Should army be free to make decisions in war-like zones?

Should army be free to make decisions in war-like zones?

Should army be free to make decisions in war-like zones?

Union minister Arun Jaitley spoke in support of Major Leetul Gogoi who had previously tied a man to the bonnet of a jeep to evacuate poll officials from stone pelting people of Srinagar. Jaitley said that in war-like zones, the army should be allowed to take decisions without having to consult or get permission from the parliament or any ministry. The statement came at a time when Major Gogoi was honoured with a Commendation Card by Army Chief Bipin Rawat.

This wasn’t well received by those who lashed out at the instinctive action taken Gogoi and awarding him for that was like insult to injury. However, this statement by the union minister could mean that the army will act autonomously without having to answer for their actions which might not always be morally correct. Should this kind of autonomy be given to the army?

Yes

1. The lives at stake

They are the ones putting their lives on stake so that we could stay safe, sleep sound and be well fed enough to make moral judgements that question their ethical values and professionalism. They should surely have the freedom to save themselves when they can and not be made to feel guilty about it.

2. The parliamentarians have no say in this

It is not the ministers who are facing the stone pelting and petrol bombing. The poll is all that the ministers are concerned about and their precious vote banks of people. The major had a team of officers to evacuate from a crowd of 1000 armed protesters. There was no way in the world that he would have waited to take permit from the parliament to take action which he instinctively and rightfully took.

3. The army knows best

They are the ones facing the situation. They are dealing with it on a daily basis. It is not up to the keyboard warriors or the members of parliament to decide what they should have done. Had the major opened fire on the crowd, it would have been lethal. Pellet guns too drew controversy. This course taken by the officer to use a human shield did turn out to be the safest. We should leave the matter to the experts.

4. It would cause delay

When have our ministers not taken days to decide upon a matter after hours of debate, slamming and screaming at each other? If the army waits to get the nod from the members of parliament before the execution of a strategy in war zone, they are likely to get killed or lose their hold in the area and the MPs would still not come to a conclusion.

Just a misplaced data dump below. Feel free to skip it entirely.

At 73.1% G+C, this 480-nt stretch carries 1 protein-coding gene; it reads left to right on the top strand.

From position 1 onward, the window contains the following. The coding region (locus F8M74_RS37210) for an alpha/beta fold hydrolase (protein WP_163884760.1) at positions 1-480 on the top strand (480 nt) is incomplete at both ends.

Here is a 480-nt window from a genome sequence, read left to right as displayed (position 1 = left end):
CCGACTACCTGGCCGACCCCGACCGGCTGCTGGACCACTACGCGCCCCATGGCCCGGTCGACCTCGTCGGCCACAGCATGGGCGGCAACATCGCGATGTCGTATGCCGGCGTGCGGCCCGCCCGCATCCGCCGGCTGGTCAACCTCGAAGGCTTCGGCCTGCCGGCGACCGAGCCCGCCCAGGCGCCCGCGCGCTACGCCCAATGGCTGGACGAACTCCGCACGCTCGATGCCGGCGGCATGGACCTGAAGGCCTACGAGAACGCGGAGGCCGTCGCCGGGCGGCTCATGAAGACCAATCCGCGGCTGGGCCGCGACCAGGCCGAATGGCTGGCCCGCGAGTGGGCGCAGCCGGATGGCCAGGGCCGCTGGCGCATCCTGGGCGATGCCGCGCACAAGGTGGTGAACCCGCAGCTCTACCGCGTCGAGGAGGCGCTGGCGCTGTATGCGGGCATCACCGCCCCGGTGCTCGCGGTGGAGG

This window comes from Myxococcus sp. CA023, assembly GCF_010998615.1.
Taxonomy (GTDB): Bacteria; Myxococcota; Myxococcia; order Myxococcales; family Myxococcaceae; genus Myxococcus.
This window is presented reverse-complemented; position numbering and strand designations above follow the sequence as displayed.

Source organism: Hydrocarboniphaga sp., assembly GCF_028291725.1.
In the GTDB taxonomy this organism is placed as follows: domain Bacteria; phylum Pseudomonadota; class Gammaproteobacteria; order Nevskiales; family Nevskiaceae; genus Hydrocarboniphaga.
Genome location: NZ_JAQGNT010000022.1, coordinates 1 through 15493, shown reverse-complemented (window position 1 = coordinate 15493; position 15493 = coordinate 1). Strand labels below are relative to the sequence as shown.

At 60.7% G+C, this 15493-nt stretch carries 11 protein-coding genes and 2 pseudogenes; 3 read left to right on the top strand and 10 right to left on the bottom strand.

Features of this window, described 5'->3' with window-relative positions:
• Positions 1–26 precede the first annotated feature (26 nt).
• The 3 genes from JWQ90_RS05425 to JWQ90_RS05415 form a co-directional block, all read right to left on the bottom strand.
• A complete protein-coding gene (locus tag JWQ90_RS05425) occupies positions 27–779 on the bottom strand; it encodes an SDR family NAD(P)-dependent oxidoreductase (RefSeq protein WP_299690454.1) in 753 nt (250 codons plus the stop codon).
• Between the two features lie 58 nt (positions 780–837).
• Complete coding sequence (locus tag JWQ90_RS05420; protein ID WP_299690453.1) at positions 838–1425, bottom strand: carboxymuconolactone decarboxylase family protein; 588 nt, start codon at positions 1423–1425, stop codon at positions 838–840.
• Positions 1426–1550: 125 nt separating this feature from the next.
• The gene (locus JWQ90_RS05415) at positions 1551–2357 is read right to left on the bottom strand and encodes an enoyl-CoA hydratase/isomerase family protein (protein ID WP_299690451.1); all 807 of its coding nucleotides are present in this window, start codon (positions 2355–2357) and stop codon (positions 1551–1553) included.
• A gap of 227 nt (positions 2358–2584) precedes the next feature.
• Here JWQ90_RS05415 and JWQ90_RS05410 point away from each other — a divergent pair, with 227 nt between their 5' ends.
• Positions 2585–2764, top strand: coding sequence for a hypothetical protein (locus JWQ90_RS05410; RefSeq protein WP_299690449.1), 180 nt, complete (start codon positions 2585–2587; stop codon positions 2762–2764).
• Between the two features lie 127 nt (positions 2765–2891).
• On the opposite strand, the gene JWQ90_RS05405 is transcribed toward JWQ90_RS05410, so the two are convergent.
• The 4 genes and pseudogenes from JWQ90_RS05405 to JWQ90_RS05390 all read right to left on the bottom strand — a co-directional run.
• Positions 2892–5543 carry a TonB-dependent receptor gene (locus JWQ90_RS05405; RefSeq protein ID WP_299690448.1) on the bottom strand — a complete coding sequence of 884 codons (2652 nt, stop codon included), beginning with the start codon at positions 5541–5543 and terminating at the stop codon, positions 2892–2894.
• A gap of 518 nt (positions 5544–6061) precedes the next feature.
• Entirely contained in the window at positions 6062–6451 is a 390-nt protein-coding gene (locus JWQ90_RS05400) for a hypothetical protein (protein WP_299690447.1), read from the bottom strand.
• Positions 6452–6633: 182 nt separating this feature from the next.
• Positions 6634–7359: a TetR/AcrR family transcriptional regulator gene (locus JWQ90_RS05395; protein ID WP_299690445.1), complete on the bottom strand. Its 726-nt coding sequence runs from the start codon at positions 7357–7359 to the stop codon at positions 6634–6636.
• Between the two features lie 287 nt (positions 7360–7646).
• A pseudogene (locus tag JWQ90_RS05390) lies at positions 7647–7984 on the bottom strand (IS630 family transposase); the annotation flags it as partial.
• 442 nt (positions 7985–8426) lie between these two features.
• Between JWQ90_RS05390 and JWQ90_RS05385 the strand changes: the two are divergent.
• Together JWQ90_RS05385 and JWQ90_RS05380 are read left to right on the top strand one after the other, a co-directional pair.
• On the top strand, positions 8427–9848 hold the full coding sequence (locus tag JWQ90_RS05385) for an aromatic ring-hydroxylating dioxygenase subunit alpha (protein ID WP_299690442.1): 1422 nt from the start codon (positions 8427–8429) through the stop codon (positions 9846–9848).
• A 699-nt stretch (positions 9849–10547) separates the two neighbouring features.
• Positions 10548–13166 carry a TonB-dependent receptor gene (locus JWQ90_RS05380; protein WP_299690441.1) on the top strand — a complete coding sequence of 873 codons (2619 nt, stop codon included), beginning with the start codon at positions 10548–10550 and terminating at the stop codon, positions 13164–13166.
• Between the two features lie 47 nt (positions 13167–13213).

No

1. Too much freedom

We don’t want an army that looks like the replica of the Pakistan’s military. The army has to be governed and answerable to higher authorities. If left free, they could act out of instinct each time they face a major crisis and there will be no questioning their ethics and morals.

2. For protecting people

And not treating them as the enemy! This should be the main motto of the army. The whole image of the army gets trampled when such happen. People are supposed to trust the army and the trust has to be earned when it comes to the people of a war zone. Instinctive decisions and rash actions will only worsen the fear and the situation.

3. It will apply on severe situations too

In more severe situations, the army should not be allowed to implement a strategy without getting the nod from the parliament. This can lead to war which is not something we are keen on having with any of the neighbours. The army should only get limited freedom.

The army should be free to act accordingly in war-like zones without having to take permission from the government but this should be restricted to certain situations only. Along with all the authority comes the responsibility, which applies to the army as well!
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